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  You could have a big dipper   

La Femme Qui Pince by Kik Lodge

The woman who pinches sits in the family car on the way to Sunday mass.

Her fingers clasp an umbrella handle, each long white digit standing stiff at its cardinal

points. Her name is Caroline.

Her daughter asks “Do birds eat their own feathers?”, which Caroline routinely

ignores because she’s thinking about her mother, her own stiff mother, who is coming for a

don’t-go-to-any-trouble supper, and she ticks off all the things she’ll have to do to make it


Quoi”? asks Pierre-Julien behind the wheel of his polished Scenic.

Don’t put too much sugar in the tarte au praline. Make sure the children say ‘ne’ and

‘pas’ when they use negatives. Ask mother the Latin name for the Columbine flower.

She observes the droplets of rain on her window, dropping, as droplets do, in lines.

They join others to form a circle, or a noose, and when her thoughts fly to the fourth child

inside her, her fingers loosen.

Her belly is her haven, away from the bickering boys, the inconsistent braking, sporadic

spinal damage from the child-pendulums behind her, the eternal smell of apples no matter

the scrubbing and the scented sprays, and Jeanne’s questions (why so many questions!).

Just Caroline and her fetus, upon whom she can pin dreams and shush to sleep.

Once upon a time she’d done the same for the others, when they were bellied and

microscopic. For Edouard she’d spent months painting him podgy pink and holy, wrapped

in white cashmere, the baby magnet at family gatherings that shut her sisters up and made

her father glow.

For Thomas she’d pictured him prettier, less boisterous than his brother, less pasty too,

and he’d sit still on the wooden pew and she’d dress him in lace and he’d look like a

cherub, and even Marie Laurence would say il est ad-o-rable!, but she’d been given

Thomas with all his learning difficulties.

After two boys she’d dreamt of a third, and in the confines of her insides he was pure

sunshine and he’d sit still, always, and he’d be balm for the tempestuous duo who bit and

bled. But Jeanne was a girl.

“Can’t believe it” says Pierre-Julien who’s had to brake hard, snaking the back end of

the car onto the cobbles.

“Didn’t even indicate. Am I supposed to be telepathic?” he says.

Caroline whispers “don’t” and her fingers grip her umbrella again. She forgives the rude

hand gesture her husband makes at the BMW which has now parked up on the pavement

of Montée de la Grande Côte, turning the Blessed Family into potential prey, immobile

behind a set of red lights. Humbly regard others as more important than yourselves.

“You’re not seven and a half, you idiot!” says Edouard to his brother.


“When’s your birthday then?”

“October the tenth”, Thomas replies.

“Well that makes seven years and two months.”

Caroline’s other set of fingers are located on her belly, and as she watches her husband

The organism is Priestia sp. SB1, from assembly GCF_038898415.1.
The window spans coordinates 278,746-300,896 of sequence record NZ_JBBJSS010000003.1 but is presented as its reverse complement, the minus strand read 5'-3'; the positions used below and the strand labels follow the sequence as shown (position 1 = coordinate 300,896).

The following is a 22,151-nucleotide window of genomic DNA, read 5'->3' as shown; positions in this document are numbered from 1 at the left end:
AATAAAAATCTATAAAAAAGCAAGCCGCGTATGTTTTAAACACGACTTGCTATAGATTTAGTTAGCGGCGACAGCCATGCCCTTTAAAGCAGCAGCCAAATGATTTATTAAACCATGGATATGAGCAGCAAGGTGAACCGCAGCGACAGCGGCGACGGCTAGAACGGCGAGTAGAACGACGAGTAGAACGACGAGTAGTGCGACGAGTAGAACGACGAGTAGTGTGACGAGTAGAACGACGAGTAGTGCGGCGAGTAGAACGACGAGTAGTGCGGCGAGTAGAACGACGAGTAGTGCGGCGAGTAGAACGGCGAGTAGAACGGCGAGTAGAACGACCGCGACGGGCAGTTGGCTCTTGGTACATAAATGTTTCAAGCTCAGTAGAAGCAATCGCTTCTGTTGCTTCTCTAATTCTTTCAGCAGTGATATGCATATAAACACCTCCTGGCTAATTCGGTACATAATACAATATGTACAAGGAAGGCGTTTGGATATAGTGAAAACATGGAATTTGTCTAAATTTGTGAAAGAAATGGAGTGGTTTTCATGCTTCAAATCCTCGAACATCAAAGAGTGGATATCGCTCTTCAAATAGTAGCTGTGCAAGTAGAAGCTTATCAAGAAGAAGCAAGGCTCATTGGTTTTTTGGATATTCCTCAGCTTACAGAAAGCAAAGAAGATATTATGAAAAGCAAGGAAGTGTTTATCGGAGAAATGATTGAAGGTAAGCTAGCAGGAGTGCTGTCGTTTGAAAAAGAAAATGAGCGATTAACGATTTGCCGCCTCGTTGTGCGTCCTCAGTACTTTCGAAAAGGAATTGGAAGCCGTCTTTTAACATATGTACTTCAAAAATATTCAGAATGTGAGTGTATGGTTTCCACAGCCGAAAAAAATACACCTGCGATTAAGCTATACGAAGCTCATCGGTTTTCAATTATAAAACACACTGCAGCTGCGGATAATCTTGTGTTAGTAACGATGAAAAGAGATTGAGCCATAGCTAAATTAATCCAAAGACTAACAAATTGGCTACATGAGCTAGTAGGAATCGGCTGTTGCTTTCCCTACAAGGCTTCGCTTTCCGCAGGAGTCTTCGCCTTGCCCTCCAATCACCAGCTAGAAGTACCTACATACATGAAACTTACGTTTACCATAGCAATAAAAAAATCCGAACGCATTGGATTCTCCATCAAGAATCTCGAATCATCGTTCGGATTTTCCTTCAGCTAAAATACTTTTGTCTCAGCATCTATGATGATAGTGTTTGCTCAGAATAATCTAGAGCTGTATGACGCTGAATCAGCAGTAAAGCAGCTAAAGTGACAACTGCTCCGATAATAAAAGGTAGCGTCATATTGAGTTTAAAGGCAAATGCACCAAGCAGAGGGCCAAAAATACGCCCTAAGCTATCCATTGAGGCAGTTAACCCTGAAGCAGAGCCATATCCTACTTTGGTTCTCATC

look right, she taps an unknown rhythm to an unknown song.

“I’ll tell you when it’s green, papa” Jeanne says.

“Maman, can I say I’m seven and a half?” asks Thomas.

Caroline doesn’t answer, for she is inhaling air through her mouth and drumming her

belly off-beat.

This one is going to be a boy and he is going to be mute. He’ll have a golden Missal and

will love the passages Caroline loves and the others will see the silent bond between

mother and their mute brother and they’ll be choked with jealousy, so they’ll start paying

attention to the Abbé Rabany and bring quotes to supper and the Blessed Family will savour

the slow-cooked sourid’agneau and they’ll be grateful, they’ll be fucking grateful.

“Maman, can I say I’m seven and a half?”

“For fu... if he wants to say he’s seven and a half, let him!” says Pierre-Julien, at the red

light that won’t go green, the clutch and revs rocking the family wide awake.

From the edge of her eye, Caroline sees the door to the BMW swing open and the man

get out of his car. He’s big and from the banlieue and he’s closing in on their Scenic! If God

sends too many sufferings, it is because he has great plans for you, great plans.

“I’m seven and a half” says Thomas and he sticks his tongue out, prompting Edouard to

lift his fist over the sister-buffer and hammer it down on his younger brother’s head.

“Why does Marie-Laurence always start singing before everyone else?” asks Jeanne, but

no-one answers.

The woman who pinches turns around slowly and hands each of them a small white pill

which they suck in silence, because rules are rules, but alas, there’s no relief for what’s

happening outside in the rain, no remedy for the dark figure approaching umbrellaless

now - Toi qui regnes avec Le Père et Le Saint-Esprit, maintenant et pour des siècles et des

siècles - no way of preventing the probable scene from unraveling, in which the man places

his dirty working-class hands on the family car and Pierre-Julien says something awful and

gets a dislocated jaw and Père Michel sees blood and judges and Caroline starts loving her

husband even less.

Alert, swift, unwavering, Caroline’s fingers come down on her husband’s genitals and


“Drive,” she says.

Caroline has always had a knack of restoring calm, as no one says a word for the

remainder of the journey. And just as Jeanne begins to protest “but papa, it wasn’t green!”,

her mother presses her bone white finger against her lip and Jeanne is a silent little



Kik Lodge is a teacher/translator based in Lyon, France. Her flash has featured in Litro, The Moth, Tiny Molecules, the Common Breath, the Cabinet of Heed, and Reflex Fiction and she is currently working on a short story collection based on the churchgoers next to her flat. Twitter: @KikLodge

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